Six Scholars Named as Nation’s Most Influential

Six Scholars Named as Nation’s Most Influential

Six professors named as EduscholarsEduScholars (from top left clockwise) Figlio, Hedges, Jackson, Spillane, Schanzenbach and Lee.

Six Northwestern University School of Education and Social Policy faculty members were named to Education Week’s annual list of 200 influential academics in education policy.

The scholars are among the top in their fields and were selected for their ability to generate national conversations based on their research findings.

It’s the 12th consecutive appearance for School of Education and Social Policy Dean David Figlio, Orrington Lunt Professor of Education and Social Policy. Figlio, who begins a new role as provost at the University of Rochester on July 1, has been recognized as an influential scholar every year since 2010.

View the 2022 Edu-Scholar Public Influence Rankings.

In addition to Figlio, School of Education and Social Policy Edu-Scholars for 2022 include: Larry Hedges, Kirabo Jackson, Carol Lee, Diane Schanzenbach, and James Spillane.


  • In 2021, studies coauthored by Figlio and Jackson were named to the Edutopia’s10 Most Significant Education Studies of 2021. Figlio’s study, published in the National Bureau of Economic Research, helped dismantle myths about immigrant students. Work by Jackson, Abraham Harris Professor of Education and Social Policy, and graduate student Sebastián Kiguel, “reframed our notion of “good” schools,” providing a better picture of a quality school because it goes beyond test scores, Edutopia said.
  • Hedges, Board of Trustees Professor of Statistics and Social Policy, is among the most cited scholars with 110,293 citations throughout his career. His 2021 book Introduction to Meta-Analysis was referenced more than 16,000 times, according to Google Scholar. His 2014 book, Statistical Methods for Meta-Analysis has more than 17,000 citations.
  • Research by Hedges, Jackson, and Schanzenbach, was cited in the scientific background paper justifying the 2021 Nobel Prize in Economics. 
  • Schanzenbach, the Margaret Walker Alexander Professor of Human Development and Social Policy, penned essays and provided analysis for a wide range of publications in 2021, from Brookings, Barron’s, and Quartz to The Hill.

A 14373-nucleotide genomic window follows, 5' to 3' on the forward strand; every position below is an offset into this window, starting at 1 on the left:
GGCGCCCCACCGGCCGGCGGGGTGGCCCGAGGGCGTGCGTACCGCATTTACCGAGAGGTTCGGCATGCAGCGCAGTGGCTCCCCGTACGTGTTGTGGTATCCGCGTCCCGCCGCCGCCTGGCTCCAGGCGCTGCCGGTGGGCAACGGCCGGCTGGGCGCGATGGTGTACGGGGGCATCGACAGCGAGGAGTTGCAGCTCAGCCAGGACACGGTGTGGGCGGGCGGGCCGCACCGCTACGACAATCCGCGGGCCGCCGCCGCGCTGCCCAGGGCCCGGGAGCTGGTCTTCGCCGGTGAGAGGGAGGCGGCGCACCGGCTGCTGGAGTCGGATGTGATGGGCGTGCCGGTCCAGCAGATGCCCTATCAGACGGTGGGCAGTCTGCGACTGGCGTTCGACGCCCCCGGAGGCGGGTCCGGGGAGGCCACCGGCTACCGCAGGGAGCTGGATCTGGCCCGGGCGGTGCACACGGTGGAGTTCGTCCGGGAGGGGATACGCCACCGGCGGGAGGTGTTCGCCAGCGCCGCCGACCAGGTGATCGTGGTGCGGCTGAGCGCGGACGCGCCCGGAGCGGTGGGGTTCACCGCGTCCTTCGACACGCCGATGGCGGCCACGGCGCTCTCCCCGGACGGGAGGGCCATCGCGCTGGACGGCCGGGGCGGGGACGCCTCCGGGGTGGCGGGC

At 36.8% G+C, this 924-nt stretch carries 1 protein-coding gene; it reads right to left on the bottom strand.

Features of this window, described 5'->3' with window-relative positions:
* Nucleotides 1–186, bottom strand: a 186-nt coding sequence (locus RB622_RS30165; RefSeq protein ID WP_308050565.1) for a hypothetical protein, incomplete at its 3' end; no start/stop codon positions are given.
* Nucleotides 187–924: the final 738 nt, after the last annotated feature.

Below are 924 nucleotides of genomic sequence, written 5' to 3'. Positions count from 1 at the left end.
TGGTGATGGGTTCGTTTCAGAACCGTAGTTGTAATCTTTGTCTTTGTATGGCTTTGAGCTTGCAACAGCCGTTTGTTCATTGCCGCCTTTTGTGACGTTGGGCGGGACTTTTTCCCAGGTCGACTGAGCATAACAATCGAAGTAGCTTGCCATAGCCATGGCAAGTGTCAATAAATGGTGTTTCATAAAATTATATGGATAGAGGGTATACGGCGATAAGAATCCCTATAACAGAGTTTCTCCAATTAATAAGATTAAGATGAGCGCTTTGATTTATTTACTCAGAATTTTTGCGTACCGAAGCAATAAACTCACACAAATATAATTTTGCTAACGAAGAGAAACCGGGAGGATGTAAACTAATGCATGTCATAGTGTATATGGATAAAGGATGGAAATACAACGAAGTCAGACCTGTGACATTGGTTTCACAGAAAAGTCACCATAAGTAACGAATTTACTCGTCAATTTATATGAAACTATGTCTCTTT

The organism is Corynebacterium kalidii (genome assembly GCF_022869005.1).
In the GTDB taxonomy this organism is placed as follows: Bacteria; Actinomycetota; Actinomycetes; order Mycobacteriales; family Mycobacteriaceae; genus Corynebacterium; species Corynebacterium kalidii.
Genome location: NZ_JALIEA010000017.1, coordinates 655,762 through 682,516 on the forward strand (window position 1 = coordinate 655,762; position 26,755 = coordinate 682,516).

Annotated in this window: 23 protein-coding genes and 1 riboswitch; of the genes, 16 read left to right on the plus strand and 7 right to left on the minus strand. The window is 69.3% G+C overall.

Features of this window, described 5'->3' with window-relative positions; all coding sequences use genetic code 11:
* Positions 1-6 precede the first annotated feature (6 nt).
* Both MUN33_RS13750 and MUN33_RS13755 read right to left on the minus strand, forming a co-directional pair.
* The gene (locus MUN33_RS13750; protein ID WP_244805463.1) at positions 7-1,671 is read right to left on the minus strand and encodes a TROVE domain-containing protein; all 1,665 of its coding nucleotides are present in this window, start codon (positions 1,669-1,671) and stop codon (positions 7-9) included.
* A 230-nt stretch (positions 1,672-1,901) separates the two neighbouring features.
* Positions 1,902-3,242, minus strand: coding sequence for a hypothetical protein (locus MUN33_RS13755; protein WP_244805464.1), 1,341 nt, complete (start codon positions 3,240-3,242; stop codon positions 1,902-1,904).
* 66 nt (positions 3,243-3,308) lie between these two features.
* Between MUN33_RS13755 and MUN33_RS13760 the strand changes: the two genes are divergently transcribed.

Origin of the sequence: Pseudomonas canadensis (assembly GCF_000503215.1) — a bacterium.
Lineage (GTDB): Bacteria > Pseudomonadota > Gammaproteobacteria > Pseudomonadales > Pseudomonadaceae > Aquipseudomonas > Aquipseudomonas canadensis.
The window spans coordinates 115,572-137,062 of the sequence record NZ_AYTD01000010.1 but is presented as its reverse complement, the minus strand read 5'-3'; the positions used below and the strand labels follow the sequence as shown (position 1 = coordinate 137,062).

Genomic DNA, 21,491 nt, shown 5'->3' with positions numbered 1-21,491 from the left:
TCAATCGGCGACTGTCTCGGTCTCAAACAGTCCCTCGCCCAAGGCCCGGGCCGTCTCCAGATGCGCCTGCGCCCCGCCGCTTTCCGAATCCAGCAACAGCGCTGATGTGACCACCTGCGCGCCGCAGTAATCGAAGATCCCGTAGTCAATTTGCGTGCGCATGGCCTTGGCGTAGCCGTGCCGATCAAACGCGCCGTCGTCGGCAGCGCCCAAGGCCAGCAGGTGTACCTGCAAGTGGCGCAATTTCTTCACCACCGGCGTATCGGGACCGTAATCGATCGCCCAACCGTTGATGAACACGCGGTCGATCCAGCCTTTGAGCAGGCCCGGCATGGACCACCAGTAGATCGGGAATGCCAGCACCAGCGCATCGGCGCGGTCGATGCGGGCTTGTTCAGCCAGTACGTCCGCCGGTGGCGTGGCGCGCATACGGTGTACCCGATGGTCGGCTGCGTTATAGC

• Schanzenbach directs Northwestern’s Institute for Policy Research. Figlio, Hedges, and Jackson are IPR faculty fellows.
  • Lee, professor emeritus of learning sciences and president-elect of the National Academy of Education, received a prestigious Harold W. McGraw, Jr. Prize in Education for her outstanding contributions to learning sciences research. She also won the 2021 National Council of Teachers of English (NCTE) James R. Squire Award for her “transforming influence” and lasting contributions to education.
  • Spillane, president elect of the International Congress for School Effectiveness and Improvement, was SESP’s highest ranking scholar at 59. His books Distributed Leadership and Towards a Theory of Leadership Practice: A Distributed Perspective are among the most cited educational leadership books. He is the Spencer T. and Ann W. Olin Professor in Learning and Organizational Change.

Education Week blogger Fred Hess, director of education policy for the American Enterprise Institute, created the rankings to recognize relevant and useful scholarship. Hess used nine metrics to calculate how well university-based academics connect with the general public on academic research findings, including Google Scholar, web, newspaper and congressional record mentions, and Twitter.

The list includes the top finishers from the previous year plus ‘at-large’ nominees chosen by a committee. Here’s a full explanation of the scoring process. Hess concedes the process isn't exactly perfect and the rankings include just a sliver of faculty who are tackling education or education policy issues. The scores tend to favor senior scholars who published a successful book or a big study over the last year.

His lists also show the conversations around education aren't changing much, at least according to the top books. Carol Dweck’s Mindset: The New Psychology of Success remains number one—16 years after its initial publication.

Other top books were Angela Duckworth’s Grit: Emily Oster’s The Power of Passion and Perseverance (2016); Richard Rothstein’s The Color of Law: A Forgotten History of How Our Government Segregated America (2018); Gholdy Muhammad’s Cultivating Genius: An Equity Framework for Culturally and Historically Responsive Literacy (2020); and Christopher Emdin’s For White Folks Who Teach in the Hood (2016).

“Aside from Oster and Muhammad’s volumes, these are the same books that held the top spots the last several years,” Hess wrote.

By Julie Deardorff
Last Modified: 9/29/22